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I don't think I have ever met a Hay Budden anvil that is level top to bottom... Some close but because they were hand forged It seems it was common for a less than parallel anvil..  I had a German made Trenton that was 3/8" difference..

shimming Works.  AS does arc welding... The thing is do you want to add modern weld to a historic piece..  Mind you there were some anvils that were welded by modern methods pretty early on..

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Seems like a lot of old Mouseholes also have the stance like an old hotrod.  High in the back and low in the front.

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My point was that it there are advantages to having the top of the anvil level in both directions. Since  it is the basic forming and reference surface for the work , if it's level you have an easy reference plane to gauge your progress without constantly having to compensate with your eye.

It doesn't have to be dead perfect and how precise it is a matter of preference and the kind of work you do . The stand can be made to fit the anvil  in a number of ways and the anvil can be locked down so that it's level ,stays in place , doesn't bounce or move under the hammer and doesn't ring . 

Milling or grinding the bottom or welding it down seem like the last resort  and a poor choice.

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I agree, milling  or grinding would be a bad choice..   Welding on the bottom feet or base as a last resort if you "Gotta"..  Otherwise I am in total agreement with level in both directions..

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Ever look at old pictures of blacksmith shops from the 1800's / 1900's?  Visibly, few of the anvils in those old pictures look perfectly level to me.  Then look at how many of those old pictures show anvils with sway in them.  So your anvil is completely level, slight sway on the face will make the face out of level in the sway area which is almost always the sweet spot where you'll be doing most of your work.  I guess I'm in the overthinking camp.  Get it close and control the wobble, then get forging on that beautiful anvil.  My old German Trenton has a flat bottom base without any concavity so it wobbled on a completely flat surface.  I solved it with a bed of silicone, but before that I stuffed a large washer under one foot.  My anvil face today is not perfectly level, but think of the variables I'd have to chase to fix that problem.....forged wrought iron flat base, perfectly flat stump top, perfectly flat base of stump, and a perfectly flat piece of concrete/ground/dirt floor.  I think you could chase that rabbit for a long time trying to fix all those variables yet I'm able to forge flat pieces just fine with a good eye and good hammer skills.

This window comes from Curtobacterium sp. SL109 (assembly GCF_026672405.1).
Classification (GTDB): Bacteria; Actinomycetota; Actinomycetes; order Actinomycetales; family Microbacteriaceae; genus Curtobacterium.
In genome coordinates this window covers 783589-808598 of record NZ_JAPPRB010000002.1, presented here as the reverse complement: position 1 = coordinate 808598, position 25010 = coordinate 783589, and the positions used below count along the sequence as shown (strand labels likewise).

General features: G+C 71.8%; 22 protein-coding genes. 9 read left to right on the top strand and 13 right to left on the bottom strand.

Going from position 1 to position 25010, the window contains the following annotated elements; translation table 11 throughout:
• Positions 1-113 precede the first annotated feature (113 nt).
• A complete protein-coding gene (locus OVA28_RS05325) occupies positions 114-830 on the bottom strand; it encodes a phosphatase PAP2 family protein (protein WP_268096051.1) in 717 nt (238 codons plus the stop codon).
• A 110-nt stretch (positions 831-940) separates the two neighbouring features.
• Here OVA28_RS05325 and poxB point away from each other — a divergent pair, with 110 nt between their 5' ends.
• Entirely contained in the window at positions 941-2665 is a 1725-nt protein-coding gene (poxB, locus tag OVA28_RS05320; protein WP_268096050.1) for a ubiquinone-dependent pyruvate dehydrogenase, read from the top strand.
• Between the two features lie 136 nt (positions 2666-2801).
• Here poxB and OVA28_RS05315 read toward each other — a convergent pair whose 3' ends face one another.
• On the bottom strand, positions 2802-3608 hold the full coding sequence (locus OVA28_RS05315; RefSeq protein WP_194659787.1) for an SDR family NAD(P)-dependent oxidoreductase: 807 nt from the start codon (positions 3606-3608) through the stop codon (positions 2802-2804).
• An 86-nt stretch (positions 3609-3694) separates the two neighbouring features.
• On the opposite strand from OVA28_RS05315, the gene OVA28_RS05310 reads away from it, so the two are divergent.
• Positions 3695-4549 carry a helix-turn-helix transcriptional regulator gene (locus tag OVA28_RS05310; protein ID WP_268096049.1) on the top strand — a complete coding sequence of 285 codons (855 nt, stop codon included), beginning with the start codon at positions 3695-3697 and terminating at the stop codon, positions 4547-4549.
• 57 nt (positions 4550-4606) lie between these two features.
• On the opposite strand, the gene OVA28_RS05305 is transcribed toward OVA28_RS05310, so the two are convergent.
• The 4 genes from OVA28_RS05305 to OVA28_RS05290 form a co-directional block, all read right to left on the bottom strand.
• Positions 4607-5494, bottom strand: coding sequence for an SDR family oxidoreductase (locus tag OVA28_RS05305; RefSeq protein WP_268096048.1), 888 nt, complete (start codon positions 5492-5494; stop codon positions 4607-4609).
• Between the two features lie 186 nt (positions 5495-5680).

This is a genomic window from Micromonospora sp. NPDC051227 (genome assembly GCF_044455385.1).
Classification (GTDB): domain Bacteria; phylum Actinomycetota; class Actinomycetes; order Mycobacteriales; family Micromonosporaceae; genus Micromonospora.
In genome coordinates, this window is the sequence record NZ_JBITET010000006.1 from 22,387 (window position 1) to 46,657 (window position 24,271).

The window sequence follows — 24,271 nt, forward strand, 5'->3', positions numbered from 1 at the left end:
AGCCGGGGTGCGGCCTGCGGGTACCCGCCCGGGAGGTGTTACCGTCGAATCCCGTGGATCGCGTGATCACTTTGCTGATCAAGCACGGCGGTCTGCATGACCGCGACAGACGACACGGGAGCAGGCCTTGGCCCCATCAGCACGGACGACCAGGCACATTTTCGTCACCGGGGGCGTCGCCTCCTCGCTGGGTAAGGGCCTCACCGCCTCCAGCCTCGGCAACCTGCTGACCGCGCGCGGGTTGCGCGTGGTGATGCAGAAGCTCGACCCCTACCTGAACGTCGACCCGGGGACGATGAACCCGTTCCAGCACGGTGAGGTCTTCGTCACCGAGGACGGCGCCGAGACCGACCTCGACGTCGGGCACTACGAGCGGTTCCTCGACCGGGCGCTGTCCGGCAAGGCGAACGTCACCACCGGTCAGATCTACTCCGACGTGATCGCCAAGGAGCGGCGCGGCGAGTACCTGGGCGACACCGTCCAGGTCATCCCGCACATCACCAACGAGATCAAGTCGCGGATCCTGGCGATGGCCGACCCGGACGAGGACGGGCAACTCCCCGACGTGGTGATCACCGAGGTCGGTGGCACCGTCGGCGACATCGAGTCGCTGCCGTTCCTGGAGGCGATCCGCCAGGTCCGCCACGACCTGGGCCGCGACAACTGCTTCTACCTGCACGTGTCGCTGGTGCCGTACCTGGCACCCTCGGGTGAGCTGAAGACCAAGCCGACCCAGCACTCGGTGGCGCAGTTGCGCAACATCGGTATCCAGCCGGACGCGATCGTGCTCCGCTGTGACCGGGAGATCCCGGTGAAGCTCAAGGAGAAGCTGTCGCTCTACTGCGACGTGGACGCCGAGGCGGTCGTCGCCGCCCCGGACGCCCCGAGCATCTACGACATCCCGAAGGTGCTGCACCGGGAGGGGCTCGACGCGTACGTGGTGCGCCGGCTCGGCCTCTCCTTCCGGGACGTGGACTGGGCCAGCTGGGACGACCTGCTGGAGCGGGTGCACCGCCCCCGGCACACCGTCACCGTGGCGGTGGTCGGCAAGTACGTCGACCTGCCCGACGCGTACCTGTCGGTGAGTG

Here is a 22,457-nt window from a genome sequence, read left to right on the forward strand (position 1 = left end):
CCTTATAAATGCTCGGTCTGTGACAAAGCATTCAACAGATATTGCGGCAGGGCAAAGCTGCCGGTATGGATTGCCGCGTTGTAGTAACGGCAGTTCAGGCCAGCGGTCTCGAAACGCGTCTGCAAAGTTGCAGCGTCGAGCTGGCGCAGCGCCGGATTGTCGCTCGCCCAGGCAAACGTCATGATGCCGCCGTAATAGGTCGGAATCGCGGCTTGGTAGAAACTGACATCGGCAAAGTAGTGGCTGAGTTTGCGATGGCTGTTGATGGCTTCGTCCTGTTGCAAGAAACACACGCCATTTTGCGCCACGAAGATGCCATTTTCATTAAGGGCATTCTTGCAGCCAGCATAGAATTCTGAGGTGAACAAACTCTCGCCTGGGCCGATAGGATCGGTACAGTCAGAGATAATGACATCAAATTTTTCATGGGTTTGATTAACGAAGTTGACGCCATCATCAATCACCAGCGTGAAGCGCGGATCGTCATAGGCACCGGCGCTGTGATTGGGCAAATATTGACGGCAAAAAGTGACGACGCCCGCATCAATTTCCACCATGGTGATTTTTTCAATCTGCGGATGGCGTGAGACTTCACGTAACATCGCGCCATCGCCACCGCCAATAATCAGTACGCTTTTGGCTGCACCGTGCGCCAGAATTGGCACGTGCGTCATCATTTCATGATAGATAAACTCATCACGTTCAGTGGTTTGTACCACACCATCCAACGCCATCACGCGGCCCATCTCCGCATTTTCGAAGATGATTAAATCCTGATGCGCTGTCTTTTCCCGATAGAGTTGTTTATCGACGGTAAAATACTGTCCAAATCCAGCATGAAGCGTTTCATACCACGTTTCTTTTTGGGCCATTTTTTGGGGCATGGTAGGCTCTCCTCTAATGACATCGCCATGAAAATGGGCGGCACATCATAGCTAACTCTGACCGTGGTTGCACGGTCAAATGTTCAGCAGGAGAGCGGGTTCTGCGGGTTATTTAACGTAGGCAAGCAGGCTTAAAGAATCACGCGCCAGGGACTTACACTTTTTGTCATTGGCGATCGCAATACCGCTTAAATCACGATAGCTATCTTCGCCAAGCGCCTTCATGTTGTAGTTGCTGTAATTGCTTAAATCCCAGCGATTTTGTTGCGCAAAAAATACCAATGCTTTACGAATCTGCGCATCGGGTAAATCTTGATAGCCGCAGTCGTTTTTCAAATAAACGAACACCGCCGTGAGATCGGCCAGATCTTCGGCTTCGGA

Get it as close as you can and leave it at that.  Oh and don't grind it or weld on it.  Your anvil is too beautiful to mess with it.  All the smiths before you loved her as is and you are just her latest caretaker.  They all fed their families with that anvil and didn't see a need to modify her one bit :)

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The face is level in all directions.  Dropped in with silicone. The 3”x4” 1 1/2” plate is a piece of 4140.  There is no rock or wobble.  The noise is mild.

 

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I ve forged on a few Hey Buddens and I don’t think they were that level at the face as well?